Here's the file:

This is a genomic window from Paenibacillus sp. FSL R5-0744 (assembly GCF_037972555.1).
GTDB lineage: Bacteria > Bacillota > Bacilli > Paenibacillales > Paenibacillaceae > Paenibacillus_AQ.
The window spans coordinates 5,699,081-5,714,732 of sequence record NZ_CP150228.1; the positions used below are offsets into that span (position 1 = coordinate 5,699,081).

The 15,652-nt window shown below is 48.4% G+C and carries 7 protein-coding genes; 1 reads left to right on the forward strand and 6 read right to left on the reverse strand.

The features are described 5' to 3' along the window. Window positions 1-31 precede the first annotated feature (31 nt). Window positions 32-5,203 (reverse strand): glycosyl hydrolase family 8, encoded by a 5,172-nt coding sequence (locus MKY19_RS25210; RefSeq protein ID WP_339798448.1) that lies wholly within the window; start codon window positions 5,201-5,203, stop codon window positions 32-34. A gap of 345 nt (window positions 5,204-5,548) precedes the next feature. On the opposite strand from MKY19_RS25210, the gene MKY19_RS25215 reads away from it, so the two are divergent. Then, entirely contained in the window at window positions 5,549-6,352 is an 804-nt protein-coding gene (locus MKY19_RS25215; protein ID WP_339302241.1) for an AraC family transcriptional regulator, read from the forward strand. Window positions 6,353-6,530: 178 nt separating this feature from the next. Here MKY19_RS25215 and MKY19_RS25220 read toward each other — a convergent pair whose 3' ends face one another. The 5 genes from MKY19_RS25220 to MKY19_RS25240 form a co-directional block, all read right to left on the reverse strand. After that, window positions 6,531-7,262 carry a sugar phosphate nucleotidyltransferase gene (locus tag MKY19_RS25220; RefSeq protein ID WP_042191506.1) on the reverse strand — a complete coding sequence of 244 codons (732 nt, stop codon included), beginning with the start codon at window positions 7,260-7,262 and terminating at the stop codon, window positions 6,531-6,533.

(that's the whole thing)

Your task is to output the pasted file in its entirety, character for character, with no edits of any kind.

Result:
This is a genomic window from Paenibacillus sp. FSL R5-0744 (assembly GCF_037972555.1).
GTDB lineage: Bacteria > Bacillota > Bacilli > Paenibacillales > Paenibacillaceae > Paenibacillus_AQ.
The window spans coordinates 5,699,081-5,714,732 of sequence record NZ_CP150228.1; the positions used below are offsets into that span (position 1 = coordinate 5,699,081).

The 15,652-nt window shown below is 48.4% G+C and carries 7 protein-coding genes; 1 reads left to right on the forward strand and 6 read right to left on the reverse strand.

The features are described 5' to 3' along the window. Window positions 1-31 precede the first annotated feature (31 nt). Window positions 32-5,203 (reverse strand): glycosyl hydrolase family 8, encoded by a 5,172-nt coding sequence (locus MKY19_RS25210; RefSeq protein ID WP_339798448.1) that lies wholly within the window; start codon window positions 5,201-5,203, stop codon window positions 32-34. A gap of 345 nt (window positions 5,204-5,548) precedes the next feature. On the opposite strand from MKY19_RS25210, the gene MKY19_RS25215 reads away from it, so the two are divergent. Then, entirely contained in the window at window positions 5,549-6,352 is an 804-nt protein-coding gene (locus MKY19_RS25215; protein ID WP_339302241.1) for an AraC family transcriptional regulator, read from the forward strand. Window positions 6,353-6,530: 178 nt separating this feature from the next. Here MKY19_RS25215 and MKY19_RS25220 read toward each other — a convergent pair whose 3' ends face one another. The 5 genes from MKY19_RS25220 to MKY19_RS25240 form a co-directional block, all read right to left on the reverse strand. After that, window positions 6,531-7,262 carry a sugar phosphate nucleotidyltransferase gene (locus tag MKY19_RS25220; RefSeq protein ID WP_042191506.1) on the reverse strand — a complete coding sequence of 244 codons (732 nt, stop codon included), beginning with the start codon at window positions 7,260-7,262 and terminating at the stop codon, window positions 6,531-6,533.